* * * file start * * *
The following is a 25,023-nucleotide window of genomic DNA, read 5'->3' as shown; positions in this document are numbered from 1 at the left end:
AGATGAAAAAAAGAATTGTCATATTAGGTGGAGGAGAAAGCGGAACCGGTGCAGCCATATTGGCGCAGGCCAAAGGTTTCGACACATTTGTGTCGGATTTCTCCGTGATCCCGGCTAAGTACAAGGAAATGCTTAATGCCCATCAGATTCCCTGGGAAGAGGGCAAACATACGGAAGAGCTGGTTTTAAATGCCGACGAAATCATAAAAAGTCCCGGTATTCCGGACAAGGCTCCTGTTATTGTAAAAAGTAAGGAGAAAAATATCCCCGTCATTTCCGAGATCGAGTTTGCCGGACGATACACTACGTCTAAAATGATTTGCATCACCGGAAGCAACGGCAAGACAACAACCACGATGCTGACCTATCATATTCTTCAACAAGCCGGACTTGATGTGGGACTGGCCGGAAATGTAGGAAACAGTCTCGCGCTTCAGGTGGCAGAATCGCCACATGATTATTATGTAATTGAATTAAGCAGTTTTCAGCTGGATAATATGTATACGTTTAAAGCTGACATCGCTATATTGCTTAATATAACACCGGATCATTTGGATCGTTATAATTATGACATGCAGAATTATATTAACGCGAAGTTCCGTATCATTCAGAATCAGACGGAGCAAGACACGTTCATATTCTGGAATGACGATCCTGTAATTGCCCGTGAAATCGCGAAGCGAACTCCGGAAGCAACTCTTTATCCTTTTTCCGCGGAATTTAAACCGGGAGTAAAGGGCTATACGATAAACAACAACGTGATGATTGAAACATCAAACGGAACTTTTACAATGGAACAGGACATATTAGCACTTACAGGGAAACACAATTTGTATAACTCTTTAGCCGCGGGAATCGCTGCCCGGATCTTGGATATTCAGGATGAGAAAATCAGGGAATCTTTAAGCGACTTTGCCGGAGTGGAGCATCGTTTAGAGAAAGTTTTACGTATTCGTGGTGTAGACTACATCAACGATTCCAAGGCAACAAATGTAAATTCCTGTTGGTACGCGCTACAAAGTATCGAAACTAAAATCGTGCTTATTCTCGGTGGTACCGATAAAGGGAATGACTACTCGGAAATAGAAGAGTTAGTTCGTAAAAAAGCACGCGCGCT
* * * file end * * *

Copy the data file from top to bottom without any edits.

The following is a 25,023-nucleotide window of genomic DNA, read 5'->3' as shown; positions in this document are numbered from 1 at the left end:
AGATGAAAAAAAGAATTGTCATATTAGGTGGAGGAGAAAGCGGAACCGGTGCAGCCATATTGGCGCAGGCCAAAGGTTTCGACACATTTGTGTCGGATTTCTCCGTGATCCCGGCTAAGTACAAGGAAATGCTTAATGCCCATCAGATTCCCTGGGAAGAGGGCAAACATACGGAAGAGCTGGTTTTAAATGCCGACGAAATCATAAAAAGTCCCGGTATTCCGGACAAGGCTCCTGTTATTGTAAAAAGTAAGGAGAAAAATATCCCCGTCATTTCCGAGATCGAGTTTGCCGGACGATACACTACGTCTAAAATGATTTGCATCACCGGAAGCAACGGCAAGACAACAACCACGATGCTGACCTATCATATTCTTCAACAAGCCGGACTTGATGTGGGACTGGCCGGAAATGTAGGAAACAGTCTCGCGCTTCAGGTGGCAGAATCGCCACATGATTATTATGTAATTGAATTAAGCAGTTTTCAGCTGGATAATATGTATACGTTTAAAGCTGACATCGCTATATTGCTTAATATAACACCGGATCATTTGGATCGTTATAATTATGACATGCAGAATTATATTAACGCGAAGTTCCGTATCATTCAGAATCAGACGGAGCAAGACACGTTCATATTCTGGAATGACGATCCTGTAATTGCCCGTGAAATCGCGAAGCGAACTCCGGAAGCAACTCTTTATCCTTTTTCCGCGGAATTTAAACCGGGAGTAAAGGGCTATACGATAAACAACAACGTGATGATTGAAACATCAAACGGAACTTTTACAATGGAACAGGACATATTAGCACTTACAGGGAAACACAATTTGTATAACTCTTTAGCCGCGGGAATCGCTGCCCGGATCTTGGATATTCAGGATGAGAAAATCAGGGAATCTTTAAGCGACTTTGCCGGAGTGGAGCATCGTTTAGAGAAAGTTTTACGTATTCGTGGTGTAGACTACATCAACGATTCCAAGGCAACAAATGTAAATTCCTGTTGGTACGCGCTACAAAGTATCGAAACTAAAATCGTGCTTATTCTCGGTGGTACCGATAAAGGGAATGACTACTCGGAAATAGAAGAGTTAGTTCGTAAAAAAGCACGCGCGCT